Theology, History, and Culture in Regional Perspective
Edited by Donald M. Lewis and Richard V. Pierard
Evangelicalism is not merely a North American religiously charged ideology that dominates the popular mind. Over the last century, evangelicalism has taken on global proportions. It has spread from its northern heartlands and formed burgeoning new centres of vibrant life in the global South. Alongside Islam, it is now arguably the most important and dynamic religious movement in the world today.
This tectonic shift has been closely watched by some scholars of religion, though it is merely a ghost in our international news stories. Now, in Global Evangelicalism, a gathering of front-rank historians of evangelicalism offer conceptual and regional overviews of evangelicalism, as well as probings of its transdenominationalism and views of gender.
Introduction, Donald M. Lewis and Richard V. Pierard
Part I: Theoretical Issues
1. Defining Evangelicalism, Mark Noll
2. The Theological Impulse of Evangelical Expansion, Wilbert R. Shenk
3. Globalization, Religion and Evangelicalism. Donald M. Lewis
Part II: Evangelicalism at Ground Level: Regional Case Studies
4: Europe and North America, John Wolffe and Richard V. Pierard
5: Africa, Ogbu Kalu
6. Latin America, C. René Padilla
7. Asia, Scott Sunquist
8. Australasia and the Pacific Islands, Stuart Piggin and Peter Lineham
Part III: Issues in Evangelical Encounters with Culture
9: Evangelicals and Interdenominationalism, David Thompson
10: Evangelicals and Gender: Critiquing Assumptions, Sarah Williams
List of Contributors
WHAT OTHER SCHOLARS ARE SAYING ...
Emeritus Professor of History, University of Stirling
"The evangelical movement consists of a growing and often influential body of Christian believers worldwide, but scholars and commentators are frequently baffled by its sheer diversity and complexity. Here, leading experts set out the basic characteristics of the movement as it has developed over time in various parts of the world, showing how it has related to secular society, other religious bodies and issues such as gender and globalization."
Trinity Theological College, Singapore
"As a concise historical introduction, this book is without peer. It demonstrates that underlying the varied historical and cultural expressions of evangelicalism, there is a shared missional conviction: the good news of salvation in Jesus Christ is fully translatable into any language and context. It is this conviction which makes its message radically transformative and global in its reach. Anyone who wants to know why evangelical churches are flourishing regardless of where they are must read this book."
Nagel Institute for the Study of World Christianity
"Evangelical Protestant Christianity started with pietist prayer groups in Europe and the evangelical revivals in Great Britain, but now its advocates gather on every continent. By comparison, says Andrew Walls, the great Scottish church historian, global evangelicalism 'makes the Reformation look like just a little local difficulty.' This book is a fine place to start learning the story, and in the process, relearning Christian history."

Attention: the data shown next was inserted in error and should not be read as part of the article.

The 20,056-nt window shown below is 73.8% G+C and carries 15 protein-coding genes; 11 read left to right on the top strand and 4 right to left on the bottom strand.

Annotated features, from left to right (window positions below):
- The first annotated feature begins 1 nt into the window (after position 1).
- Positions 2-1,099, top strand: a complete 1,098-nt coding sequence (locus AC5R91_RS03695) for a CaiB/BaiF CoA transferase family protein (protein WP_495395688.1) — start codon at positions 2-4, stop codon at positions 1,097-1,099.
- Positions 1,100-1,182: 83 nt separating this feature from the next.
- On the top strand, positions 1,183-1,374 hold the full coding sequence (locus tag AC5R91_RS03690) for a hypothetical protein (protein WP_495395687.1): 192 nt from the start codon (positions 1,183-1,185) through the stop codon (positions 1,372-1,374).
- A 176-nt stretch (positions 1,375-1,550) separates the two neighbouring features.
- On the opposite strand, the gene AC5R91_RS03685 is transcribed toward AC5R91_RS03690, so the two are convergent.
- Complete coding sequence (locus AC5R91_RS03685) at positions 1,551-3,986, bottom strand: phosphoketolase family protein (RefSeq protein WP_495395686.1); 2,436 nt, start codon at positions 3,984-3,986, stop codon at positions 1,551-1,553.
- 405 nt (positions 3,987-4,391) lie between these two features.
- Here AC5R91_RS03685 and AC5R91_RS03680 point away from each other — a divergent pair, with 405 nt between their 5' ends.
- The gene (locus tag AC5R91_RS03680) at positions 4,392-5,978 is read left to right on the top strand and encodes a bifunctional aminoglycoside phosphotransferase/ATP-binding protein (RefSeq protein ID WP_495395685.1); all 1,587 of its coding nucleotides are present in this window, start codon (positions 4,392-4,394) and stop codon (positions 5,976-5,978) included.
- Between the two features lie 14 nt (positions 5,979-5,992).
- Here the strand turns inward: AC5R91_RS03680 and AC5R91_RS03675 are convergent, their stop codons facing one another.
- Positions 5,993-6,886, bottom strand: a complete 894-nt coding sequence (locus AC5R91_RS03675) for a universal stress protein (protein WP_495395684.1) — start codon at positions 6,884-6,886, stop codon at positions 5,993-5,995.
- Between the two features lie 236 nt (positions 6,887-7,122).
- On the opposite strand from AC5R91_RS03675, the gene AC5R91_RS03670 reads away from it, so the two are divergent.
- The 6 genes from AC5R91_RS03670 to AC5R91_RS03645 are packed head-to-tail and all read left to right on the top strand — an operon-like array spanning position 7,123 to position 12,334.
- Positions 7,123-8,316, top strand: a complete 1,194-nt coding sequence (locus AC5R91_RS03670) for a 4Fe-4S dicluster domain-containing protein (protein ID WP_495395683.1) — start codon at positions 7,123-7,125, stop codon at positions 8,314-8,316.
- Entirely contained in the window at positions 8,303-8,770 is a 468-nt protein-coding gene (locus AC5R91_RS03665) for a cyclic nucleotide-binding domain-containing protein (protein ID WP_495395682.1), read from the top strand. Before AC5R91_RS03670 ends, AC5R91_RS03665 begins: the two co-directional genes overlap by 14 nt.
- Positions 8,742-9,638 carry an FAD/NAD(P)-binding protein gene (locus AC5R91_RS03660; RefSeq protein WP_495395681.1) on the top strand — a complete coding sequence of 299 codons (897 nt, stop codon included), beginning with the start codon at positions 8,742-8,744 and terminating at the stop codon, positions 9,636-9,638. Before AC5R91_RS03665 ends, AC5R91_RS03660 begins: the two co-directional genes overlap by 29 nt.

Michael W. Goheen
Director of Theological Education
Missional Training Center, Phoenix
"Evangelicalism is a large and influential Christian tradition that has played an important role in the last two centuries. But what does that tradition look like today amidst the dramatic changes brought on by globalization and the shift of the church to the Southern Hemisphere? In this book, a first-rate group of leading scholars from every corner of the globe analyze contemporary evangelicalism in this new context. As an evangelical myself I found these chapters to be quite enlightening both in assessing my own tradition and understanding its continuing significance in the twenty-first century."
FULL LENGTH REVIEWS OF THE BOOK
1. Herbert Miller. “Global Evangelicalism: Theology, History and Culture in Regional Perspective.” Priscilla Papers 29, no. 1 (October 1, 2015): 30–30.
2. James M. Garretson. “Global Evangelicalism: Theology, History & Culture in Regional Perspective.” Banner of Truth, no. 618 (March 1, 2015): 30–31.
3. Moe Moe Nyunt. “Global Evangelicalism: Theology, History and Culture in Regional Perspective.” The Asbury Journal 70, no. 2 (2015): 151–52.
4. Weber, Charles W. “Global Evangelicalism: Theology, History and Culture in Regional Perspective.” Studies in World Christianity 21, no. 3 (2015): 282–87.
“Notable in this volume is the excellent chapter by Donald Lewis specifically on the ‘much-contested’ meanings of globalization and their relationship to evangelicalism resulting in the necessity of ‘a rethinking of Christian history in the context of the global expansion of the faith.” … [This book] will remain a standard work on the topic of evangelicalism with its multiple origins, extensive dissemination and global manifestations.”
5. Alejandra Ortiz Chacon. “Global Evangelicalism: Theology, History and Culture in Regional Perspective.” Journal of Latin American Theology 13, no. 1 (January 1, 2018): 163–67.
“Through the pens of several different authors, this book as a whole provides a good introduction to the subject of global evangelicalism by offering historical sketches of each global region and exploring certain key themes. … it is valuable reading for all interested in the subject.”